Tha husband still ranks as the head ol
the family, and though cases are amount where he is not really In command
the happiest families are those in whine Is equal to his job.   It is not am
word of Scripture, or law, or a proml-i
In the marriage service that makes the
husband  tbe  senior and ruling partnci
but nature and tbe force of clrcum
stances.
Moreover, the fear which some younv
women have of. having to obey a hu-
band is just a bugaboo.  As things tun
out there is division of responsibility
and therefore of authority.   The wil
has her realm and rules in It.   The hit-
baud takes her orders in mstters und-
her control, and she his tn some oth<
matters, and over other    matters sti
they consult and agree upon a cour>.
Of course a bossy husband is objectior
able, but a bossy husband is apt to be
good deal of an ass, and no young w
man ought to marry a man who is r
rood deal of an ass unless the exigency ;
pressing and the can   positively do Ik
better.—"Harper's Weekly."
Union Heat CoriPANY
Wholesale and Retail
Meat flerchants
Head Office at :
Greenwood, B. C.
Markets at:
Greenwood, B. C.
Phoenix, B: C.
Guand Fokks, B. C.
McLeod, Alta.
Fresh and Cured Meats
Fresh Fish, Game and Poultry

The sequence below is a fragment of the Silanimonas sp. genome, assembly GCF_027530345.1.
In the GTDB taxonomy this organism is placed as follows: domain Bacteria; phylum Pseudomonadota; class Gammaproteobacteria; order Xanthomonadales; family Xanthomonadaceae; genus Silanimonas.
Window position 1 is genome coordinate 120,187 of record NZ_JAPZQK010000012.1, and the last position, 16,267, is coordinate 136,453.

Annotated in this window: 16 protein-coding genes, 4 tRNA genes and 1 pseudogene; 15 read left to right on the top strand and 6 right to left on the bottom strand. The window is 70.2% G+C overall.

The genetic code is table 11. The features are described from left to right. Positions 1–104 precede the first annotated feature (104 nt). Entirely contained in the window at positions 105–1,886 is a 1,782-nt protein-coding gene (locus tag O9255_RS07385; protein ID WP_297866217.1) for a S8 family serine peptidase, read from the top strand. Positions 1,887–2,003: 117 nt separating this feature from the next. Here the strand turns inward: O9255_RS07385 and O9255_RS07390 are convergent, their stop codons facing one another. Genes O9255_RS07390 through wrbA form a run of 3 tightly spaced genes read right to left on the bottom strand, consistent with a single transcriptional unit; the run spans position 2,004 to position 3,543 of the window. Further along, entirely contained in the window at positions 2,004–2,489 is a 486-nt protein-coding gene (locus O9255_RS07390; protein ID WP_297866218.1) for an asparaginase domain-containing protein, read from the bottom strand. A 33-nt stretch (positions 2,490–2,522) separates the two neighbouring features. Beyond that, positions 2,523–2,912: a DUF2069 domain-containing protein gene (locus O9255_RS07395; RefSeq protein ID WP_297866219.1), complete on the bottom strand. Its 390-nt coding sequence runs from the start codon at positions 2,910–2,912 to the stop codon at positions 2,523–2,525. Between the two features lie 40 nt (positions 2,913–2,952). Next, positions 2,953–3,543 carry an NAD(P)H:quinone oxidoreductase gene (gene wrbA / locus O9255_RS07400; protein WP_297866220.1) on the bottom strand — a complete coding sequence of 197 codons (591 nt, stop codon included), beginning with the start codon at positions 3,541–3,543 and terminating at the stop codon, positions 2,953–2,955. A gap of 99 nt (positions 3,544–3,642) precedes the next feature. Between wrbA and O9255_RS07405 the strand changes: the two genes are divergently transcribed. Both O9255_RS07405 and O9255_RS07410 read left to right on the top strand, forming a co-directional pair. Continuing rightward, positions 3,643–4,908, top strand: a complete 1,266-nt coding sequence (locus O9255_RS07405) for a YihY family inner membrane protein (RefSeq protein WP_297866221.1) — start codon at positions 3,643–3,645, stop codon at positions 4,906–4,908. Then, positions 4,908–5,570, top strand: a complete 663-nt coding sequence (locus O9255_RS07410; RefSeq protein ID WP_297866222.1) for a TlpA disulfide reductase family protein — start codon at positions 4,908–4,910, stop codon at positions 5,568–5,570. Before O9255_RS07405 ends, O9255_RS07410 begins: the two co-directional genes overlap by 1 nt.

W-e supply Only the Best
Your Trade Solicited
PHONE 14
The "Club"
' OPPOSITE POSTOFFICE,
First Street.
Highest Grade Imported
Ports, Cherries, Bbroun-
.dies, Etc,
JOE .THATCHER
PROPRIETOR
J. W. Jones
Furniture Dealer
A large consignment of Lounges, Dining-room Chairs,
Tables nnd Sofas just arrived. Call and* inspect them.
Also a stock of Blankets, Quilts, Pillows, etc., to be sold
at greatly reduced prices. See our display of Pictures
for Christinas.
Riverside Avenue Grand Forks
N. D. McINTOSH
BKCONr*   STRLiKT. ORAND   FORKS - >
A Complete Line of  Furniture, Hardware and Cutlery Always
Carried in Stock and Sold Bed-Rock Prices.   Largest Variety  of,
Goods in the City.
NEW AND SECOND-HAND GOODS
Bought and Sold.   Call and Aispect My Goods,
of New Articles Suitable for Christmas Gifts.
A Great Variety
STOVES A SPECIALTY.
SEE MAC FOR BARGAINS
Now Is the Time
To Make Your Hens Lay-
Eggs Are Away Up.      %
Come and buy Food that will make them lay—such as Ground
Bones, Bones, Beef Scraps, Oyster Shells and Pratt's Poultry
Food.
• Also a
Full Line of
FLOUR AND FEED-Wfty80n
Hand.
A Little Previous.
"Wen," said the doctor, "how do yo.i.
feel to-dayt" "Oh, doctor," replied the
patient, wearily, "I »m,'sufferlng the tor
ment» of the damned." "What! Al
readyl" enquired the doctor, pleasantly
-Chloago 'Tost."
Remarkable.    -
"Yes sir," said the new benedict, *Tv. I
got a remarkable wife.   She can cool
2nd play the piano with equal facility.
'"Ae ideal Where did .he^ever lear
to cook a plano!"-Phtlaaclph*» "Frees.'
jN. McLEIvLAN &  CO.
<*«*»*»»*")« *M^^
White Bros. •*■*»•*-•
Opticians.
Careful attention given to
Watch Repairing,
Engraving a Specialty.
* BRIDGE STREET
o*»»»»«* »*««***»»*«»»
GRAND FORKS, 6. C. g